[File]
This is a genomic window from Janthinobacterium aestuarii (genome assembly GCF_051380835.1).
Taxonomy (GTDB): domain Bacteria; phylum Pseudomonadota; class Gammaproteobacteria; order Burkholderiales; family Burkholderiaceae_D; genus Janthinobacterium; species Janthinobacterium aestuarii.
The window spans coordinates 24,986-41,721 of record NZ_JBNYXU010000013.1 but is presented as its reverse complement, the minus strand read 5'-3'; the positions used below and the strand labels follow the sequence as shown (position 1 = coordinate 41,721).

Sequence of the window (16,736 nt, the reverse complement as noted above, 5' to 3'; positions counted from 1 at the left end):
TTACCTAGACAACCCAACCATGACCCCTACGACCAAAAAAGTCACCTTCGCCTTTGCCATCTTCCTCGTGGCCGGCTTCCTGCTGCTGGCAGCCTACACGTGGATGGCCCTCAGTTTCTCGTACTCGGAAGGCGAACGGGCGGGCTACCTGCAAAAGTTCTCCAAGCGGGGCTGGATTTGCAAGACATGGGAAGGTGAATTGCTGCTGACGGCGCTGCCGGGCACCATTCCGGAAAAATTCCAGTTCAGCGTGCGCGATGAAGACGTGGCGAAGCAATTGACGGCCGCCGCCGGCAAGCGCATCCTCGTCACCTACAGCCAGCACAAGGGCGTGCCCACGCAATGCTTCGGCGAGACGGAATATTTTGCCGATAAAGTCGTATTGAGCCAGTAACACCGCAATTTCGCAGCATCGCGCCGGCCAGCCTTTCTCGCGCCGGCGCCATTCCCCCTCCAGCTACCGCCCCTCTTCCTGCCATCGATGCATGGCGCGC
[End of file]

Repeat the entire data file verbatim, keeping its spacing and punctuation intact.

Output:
This is a genomic window from Janthinobacterium aestuarii (genome assembly GCF_051380835.1).
Taxonomy (GTDB): domain Bacteria; phylum Pseudomonadota; class Gammaproteobacteria; order Burkholderiales; family Burkholderiaceae_D; genus Janthinobacterium; species Janthinobacterium aestuarii.
The window spans coordinates 24,986-41,721 of record NZ_JBNYXU010000013.1 but is presented as its reverse complement, the minus strand read 5'-3'; the positions used below and the strand labels follow the sequence as shown (position 1 = coordinate 41,721).

Sequence of the window (16,736 nt, the reverse complement as noted above, 5' to 3'; positions counted from 1 at the left end):
TTACCTAGACAACCCAACCATGACCCCTACGACCAAAAAAGTCACCTTCGCCTTTGCCATCTTCCTCGTGGCCGGCTTCCTGCTGCTGGCAGCCTACACGTGGATGGCCCTCAGTTTCTCGTACTCGGAAGGCGAACGGGCGGGCTACCTGCAAAAGTTCTCCAAGCGGGGCTGGATTTGCAAGACATGGGAAGGTGAATTGCTGCTGACGGCGCTGCCGGGCACCATTCCGGAAAAATTCCAGTTCAGCGTGCGCGATGAAGACGTGGCGAAGCAATTGACGGCCGCCGCCGGCAAGCGCATCCTCGTCACCTACAGCCAGCACAAGGGCGTGCCCACGCAATGCTTCGGCGAGACGGAATATTTTGCCGATAAAGTCGTATTGAGCCAGTAACACCGCAATTTCGCAGCATCGCGCCGGCCAGCCTTTCTCGCGCCGGCGCCATTCCCCCTCCAGCTACCGCCCCTCTTCCTGCCATCGATGCATGGCGCGC